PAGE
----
honestly. that they did not go to the boy's house. that they could be seen as the norm for this type of interaction. in fact. for example. the maxim of quantity appears to be selectively suspended in. In other words. Pragmatically misleading (or potentially pragmatically misleading) utterances of this sort are regularly encountered in certain activity types. and generates implicatures which are readily interpretable by members of that community. there is no principled reason to expect that an implicature will be true—a speaker can imply a lie almost as easily as he or she can say one.2 Infringing a Maxim As has been already noted. such as trials. whether they had been to Simon Connolly's house: Headmaster: You know that I now know where you went. to the point. and with no intention of deceiving. it might appear that violating a maxim is the exact opposite of flouting a maxim. Examples of opting out occur frequently in public life. and be interpreted in that light by participants. There is no expectation at all on the part of interactants that speakers will provide precise information about their relatives and friends. she or he could be seen to provide privileged access into the way in which speakers normally attend to the maxims. However. reply in the way normally expected. and arguments. motivated. which in turn offers prima facie evidence for Grice's contention that there exists on the part of interactants a strong expectation that. in particular. parliamentary speeches. in case they draw the attention of evil spirits to them. Suspensions of the maxims may be culture-specific (as in Keenan's examples) or specific to particular events. perhaps for legal or ethical reasons. This type of nonobservance could occur because the speaker has an imperfect command of the language.3 Opting Out of a Maxim A speaker opts out of observing a maxim by indicating unwillingness to cooperate in the way that the maxim requires. committees of inquiry. or simply because the speaker is constitutionally incapable of speaking clearly. 4. All the examples of flouts which Grice himself gives are of this order. with no intention of generating an implicature. 4. when the speaker cannot. But there is nothing in the formulation of Hannah's response which would allow the headmaster to deduce that she was withholding information. Here is an example from a British MP. the speaker says something which is true (as far as it goes) in order to imply an untruth. Initially. or because the speaker's performance is impaired in some way (nervousness.4 Suspending a Maxim Several writers have suggested that there are occasions when there is no need to opt out of observing the maxims because there are certain events in which there is no expectation on the part of any participant that they will be fulfilled (hence the nonfulfillment does not generate any implicatures). don't you? Hannah: We were in the woods. excitement). fails to observe a maxim. This category is necessary to respond to criticisms of the type made by Keenan (1976). rather than from any desire on the part of the speakers to generate a conversational implicature (this is the phenomenon which Sampson was describing above). etc. that is. I can't tell you a thing.Language and Interaction the afternoon in question and. but not the whole truth (she does not volunteer the information that they had first been to Simon Connolly's house 'for a little while'). When a speaker explicitly opts out of observing a maxim. a speaker may blatantly fail to observe the maxim of quality at the level of what is said. drunkenness. see Sect. even though they have access to the necessary information' (Keenan 1976: 70). a speaker who. ceteris paribus and unless indication is given to the contrary. who had been asked a question about talks he had had with the Libyan leader Colonel Gadaffi: Well. 4. the uninformativeness is nevertheless systematic. For more on this point. the CP and the maxims will be observed. 4. in most cultures.4. but nevertheless imply something which is true. (9) It is later established that Hannah's assertion that they were in the woods is true. is said to infringe the maxim. In the case of a flout (as in the wheel-clamping example). Although the Malagasy may appear to be underinformative at the level of what is said. So regularly do they occur. In the case of the violation by the schoolgirl. courts of law. or because of some cognitive impairment. Keenan's examples do not falsify Grice's theory if they are seen as instances where the maxim of quantity is suspended. or indeed in any confrontational situation where it is held to be the job of the investigator to elicit the truth 120 . Alternatively. This unostentatious violation of the maxim of quantity generates the (probably intentionally) misleading implicature that they went to the woods and nowhere else. the nonobservance stems from imperfect linguistic performance. For example. because what was said to me was told me in confidence. who proposed as a counterexample to Grice's theory of conversational implicature the fact that in the Malagasy Republic participants in talk exchanges 'regularly provide less information than is required by their conversational partner. the speaker may wish to avoid generating a false implicature or appearing uncooperative.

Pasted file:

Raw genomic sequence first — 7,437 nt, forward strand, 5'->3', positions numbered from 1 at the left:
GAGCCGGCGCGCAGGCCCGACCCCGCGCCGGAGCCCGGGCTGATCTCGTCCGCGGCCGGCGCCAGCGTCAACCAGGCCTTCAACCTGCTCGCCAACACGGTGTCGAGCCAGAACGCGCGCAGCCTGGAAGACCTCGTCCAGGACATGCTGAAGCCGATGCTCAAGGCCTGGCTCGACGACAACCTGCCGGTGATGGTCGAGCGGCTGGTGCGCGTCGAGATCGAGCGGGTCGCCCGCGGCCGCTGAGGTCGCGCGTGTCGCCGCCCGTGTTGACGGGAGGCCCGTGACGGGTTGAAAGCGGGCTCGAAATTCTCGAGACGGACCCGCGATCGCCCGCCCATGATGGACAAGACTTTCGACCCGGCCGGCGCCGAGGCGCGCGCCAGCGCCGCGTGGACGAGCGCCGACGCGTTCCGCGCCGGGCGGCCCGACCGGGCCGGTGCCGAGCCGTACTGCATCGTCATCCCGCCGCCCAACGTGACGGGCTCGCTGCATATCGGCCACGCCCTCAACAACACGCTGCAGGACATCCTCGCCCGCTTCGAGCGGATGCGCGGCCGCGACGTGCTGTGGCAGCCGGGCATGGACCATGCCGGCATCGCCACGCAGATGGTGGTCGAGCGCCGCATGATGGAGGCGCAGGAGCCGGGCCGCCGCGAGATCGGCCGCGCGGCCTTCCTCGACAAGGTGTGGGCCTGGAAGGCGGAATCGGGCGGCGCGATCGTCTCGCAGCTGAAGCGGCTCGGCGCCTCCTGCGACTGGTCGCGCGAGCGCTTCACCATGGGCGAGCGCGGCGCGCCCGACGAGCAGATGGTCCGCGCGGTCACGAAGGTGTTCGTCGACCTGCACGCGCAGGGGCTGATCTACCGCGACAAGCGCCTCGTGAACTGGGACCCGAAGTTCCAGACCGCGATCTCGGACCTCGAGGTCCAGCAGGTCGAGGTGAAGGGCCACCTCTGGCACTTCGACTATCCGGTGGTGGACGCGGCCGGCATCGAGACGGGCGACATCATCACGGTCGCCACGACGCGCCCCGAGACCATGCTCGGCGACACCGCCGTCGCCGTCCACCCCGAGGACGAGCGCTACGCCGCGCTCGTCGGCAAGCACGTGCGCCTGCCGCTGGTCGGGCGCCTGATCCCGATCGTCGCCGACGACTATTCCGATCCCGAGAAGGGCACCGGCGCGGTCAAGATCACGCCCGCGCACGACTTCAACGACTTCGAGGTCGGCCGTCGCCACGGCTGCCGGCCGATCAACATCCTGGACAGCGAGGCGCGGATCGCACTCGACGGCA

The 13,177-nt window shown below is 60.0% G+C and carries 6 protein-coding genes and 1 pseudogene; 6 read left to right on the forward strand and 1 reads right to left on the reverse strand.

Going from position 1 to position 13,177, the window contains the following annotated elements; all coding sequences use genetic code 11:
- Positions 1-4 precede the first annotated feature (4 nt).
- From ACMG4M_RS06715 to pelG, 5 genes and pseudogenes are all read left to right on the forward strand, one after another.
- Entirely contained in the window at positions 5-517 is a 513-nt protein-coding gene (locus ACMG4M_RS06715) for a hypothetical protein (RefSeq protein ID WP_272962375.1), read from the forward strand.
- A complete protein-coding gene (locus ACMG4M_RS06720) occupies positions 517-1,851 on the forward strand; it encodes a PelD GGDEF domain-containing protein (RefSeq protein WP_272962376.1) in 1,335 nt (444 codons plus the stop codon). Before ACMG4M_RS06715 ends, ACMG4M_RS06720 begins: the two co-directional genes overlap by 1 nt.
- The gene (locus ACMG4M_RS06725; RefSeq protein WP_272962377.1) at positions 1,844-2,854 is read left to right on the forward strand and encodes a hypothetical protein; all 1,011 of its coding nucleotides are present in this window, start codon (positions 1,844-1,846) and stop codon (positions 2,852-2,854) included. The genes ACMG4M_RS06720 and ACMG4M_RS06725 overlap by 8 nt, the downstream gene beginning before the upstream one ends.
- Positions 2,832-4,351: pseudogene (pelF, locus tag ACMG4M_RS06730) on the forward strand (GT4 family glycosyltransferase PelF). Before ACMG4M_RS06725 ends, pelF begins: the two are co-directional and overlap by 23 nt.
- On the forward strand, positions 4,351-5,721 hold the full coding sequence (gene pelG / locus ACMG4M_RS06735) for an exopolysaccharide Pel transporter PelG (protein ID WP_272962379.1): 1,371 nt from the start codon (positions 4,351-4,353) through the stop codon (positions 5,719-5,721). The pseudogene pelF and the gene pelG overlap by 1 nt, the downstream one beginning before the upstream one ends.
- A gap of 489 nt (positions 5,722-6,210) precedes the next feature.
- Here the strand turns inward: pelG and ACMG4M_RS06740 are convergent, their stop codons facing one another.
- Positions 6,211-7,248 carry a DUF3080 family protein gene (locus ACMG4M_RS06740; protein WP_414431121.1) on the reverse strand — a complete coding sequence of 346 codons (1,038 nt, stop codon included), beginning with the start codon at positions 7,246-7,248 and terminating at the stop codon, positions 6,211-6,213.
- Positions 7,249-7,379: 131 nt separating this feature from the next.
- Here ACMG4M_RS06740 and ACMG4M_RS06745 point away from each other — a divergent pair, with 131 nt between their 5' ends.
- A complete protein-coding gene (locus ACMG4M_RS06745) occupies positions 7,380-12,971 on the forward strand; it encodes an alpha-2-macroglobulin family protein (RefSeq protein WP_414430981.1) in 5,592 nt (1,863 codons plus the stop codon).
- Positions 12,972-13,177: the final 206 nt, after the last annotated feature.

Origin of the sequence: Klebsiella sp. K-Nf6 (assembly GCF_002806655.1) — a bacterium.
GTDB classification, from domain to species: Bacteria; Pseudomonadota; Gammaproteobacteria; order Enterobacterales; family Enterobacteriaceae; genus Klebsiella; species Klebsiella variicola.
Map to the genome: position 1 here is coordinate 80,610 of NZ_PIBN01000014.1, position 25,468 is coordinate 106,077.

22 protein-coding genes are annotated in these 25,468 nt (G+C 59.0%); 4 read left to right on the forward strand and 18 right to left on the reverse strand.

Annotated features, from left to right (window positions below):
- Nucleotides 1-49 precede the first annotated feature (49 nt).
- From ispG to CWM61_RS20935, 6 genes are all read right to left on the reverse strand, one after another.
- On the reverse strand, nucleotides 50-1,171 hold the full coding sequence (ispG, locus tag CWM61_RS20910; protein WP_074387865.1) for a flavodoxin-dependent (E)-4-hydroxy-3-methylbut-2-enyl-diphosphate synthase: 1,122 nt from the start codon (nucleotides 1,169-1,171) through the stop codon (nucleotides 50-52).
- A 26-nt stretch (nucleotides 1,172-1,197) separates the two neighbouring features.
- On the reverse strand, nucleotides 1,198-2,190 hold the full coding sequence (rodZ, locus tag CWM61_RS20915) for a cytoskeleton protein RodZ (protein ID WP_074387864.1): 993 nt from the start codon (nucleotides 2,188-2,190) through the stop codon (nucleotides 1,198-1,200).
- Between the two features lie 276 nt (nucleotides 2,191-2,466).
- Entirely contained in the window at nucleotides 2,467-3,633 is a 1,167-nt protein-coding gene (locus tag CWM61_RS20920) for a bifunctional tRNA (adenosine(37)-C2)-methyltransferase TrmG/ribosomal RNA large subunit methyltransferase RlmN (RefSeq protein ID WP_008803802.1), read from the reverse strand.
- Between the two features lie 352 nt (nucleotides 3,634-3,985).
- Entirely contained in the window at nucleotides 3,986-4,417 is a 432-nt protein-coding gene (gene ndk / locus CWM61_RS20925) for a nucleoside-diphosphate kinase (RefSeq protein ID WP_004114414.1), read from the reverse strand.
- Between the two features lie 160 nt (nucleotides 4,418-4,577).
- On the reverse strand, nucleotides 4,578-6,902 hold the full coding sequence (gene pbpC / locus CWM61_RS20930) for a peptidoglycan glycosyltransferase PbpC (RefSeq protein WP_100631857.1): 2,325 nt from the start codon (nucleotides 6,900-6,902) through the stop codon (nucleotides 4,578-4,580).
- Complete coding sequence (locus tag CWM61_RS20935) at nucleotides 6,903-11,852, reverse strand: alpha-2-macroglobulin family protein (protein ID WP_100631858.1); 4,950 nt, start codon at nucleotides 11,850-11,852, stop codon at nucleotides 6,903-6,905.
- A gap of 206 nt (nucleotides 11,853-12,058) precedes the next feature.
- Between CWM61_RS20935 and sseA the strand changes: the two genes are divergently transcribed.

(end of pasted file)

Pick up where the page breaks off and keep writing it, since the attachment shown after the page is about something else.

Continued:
In all spheres of life. Academic Press. speakers operate according to a set of assumptions. the theory is full of holes. Cambridge University Press. a drunk. but the fact of the matter is that. It runs as follows: 'Make your contribution such as is required.' In setting out his cooperative principle. Cambridge University Press. Academic Press. UK Dascal M 1983 Pragmatics and the Philosophy of Mind I: Thought in Language. and. One very important point which Grice failed to address is how an interlocutor is supposed to distinguish between a violation. In: Cole P (ed. Pragmatics and Sociolinguistics. assumptions are made all the time. So it is with conversation. New York Keenan E O 1976 The universality of conversational postulates. Amsterdam Grice H P 1975 Logic and conversation. Cambridge. not intended to generate any implicature. 2nd edn.) Syntax and Semantics Vol. Levinson S C 1987 Politeness: Some Universals in Language Usage. Oxford University Press. on the whole. Langauge in Society 5: 67-80 Leech G N 1983 Principles of Pragmatics. Grice in a series of lectures given in 1967. and his work continues to serve as the basis for much (probably most) work in pragmatics. In: Cole P (ed.1). or that he may be following a different set of rules (a car with foreign number plates). and continues to be. and argues in favor of the weaker of the two most common interpretations of the notion of 'conversational cooperation. a flout is.) Mutual Knowledge. For example.) Syntax and Semantics. Cambridge. In: Cole P. Bibliography Austin J L 1976 How to Do Things with Words. a car driver assumes that other drivers will observe the same set of regulations—the traffic system would grind to a halt if such assumptions were not made. Wilson D 1986 Relevance Communication and Cognition. Politeness. Conclusion Grice first put forward his ideas concerning the conversational maxims in 1975. there are times when a driver has indications that another driver may be liable to disobey the rules (a learner. Longman. And. Academic Press.5 Distinguishing Between Different Types of Nonobservance As has been seen. and on these occasions the usual assumptions have to be reexamined or suspended altogether. the example of the schoolgirl in Sect. there are times when a driver wrongly assumes that others are operating according to the rules. they receive indications to the contrary. that is. Some of those holes have been or are being plugged. Grice's work has been. UK Sampson G 1982 The economics of conversation: Comments on Joshi's paper. Grice was interested in explaining one particular set 121 . The witnesses are not required or expected to volunteer information which may incriminate them. P. Blackwell. unsatisfactory as Grice's work is. get by. extremely influential. New York Grice H P 1978 Further notes on logic and conversation.Cooperative Principle from a witness. 4. Benjamins. unless. particularly by people working in politeness theory and in relevance theory. together with its related maxims (see Conversational Maxims). What he was actually doing was suggesting that in conversational interaction people work on the assumption that a certain set of rules is in operation. vol. and an infringement. Academic Press. although inevitably misunderstandings and mistakes occur and sometimes a speaker is deliberately misled. New York Grice H P 1981 Presupposition and conversational implicature. at the stage at which it occurs. possibly intended to mislead. UK Cooperative Principle J. 5. London Brown P.) Radical Pragmatics. London Levinson S C 1983 Pragmatics. as this article demonstrates. and no inference is drawn on the basis of what they do not say (cf. by the accepted purpose or direction of the talk exchange in which you are engaged. Thomas The cooperative principle (CP) was first proposed by H. 4. a person whose car is out of control). See also: Cooperative Principle. 9. Morgan J L (eds. Yet. It has also been widely criticized and widely misunderstood. and then accidents occur. This article discusses various interpretations of his work. of course. In: Smith N V (ed. Of course. Oxford. The way in which the CP is worded makes it seem as if Grice was telling speakers how they ought to behave. 3: Speech Acts. it has yet to be replaced by anything better. London Sperber D. so blatant that the interlocutor knows that an implicature has been generated.' Already there is a problem. When talking. by definition.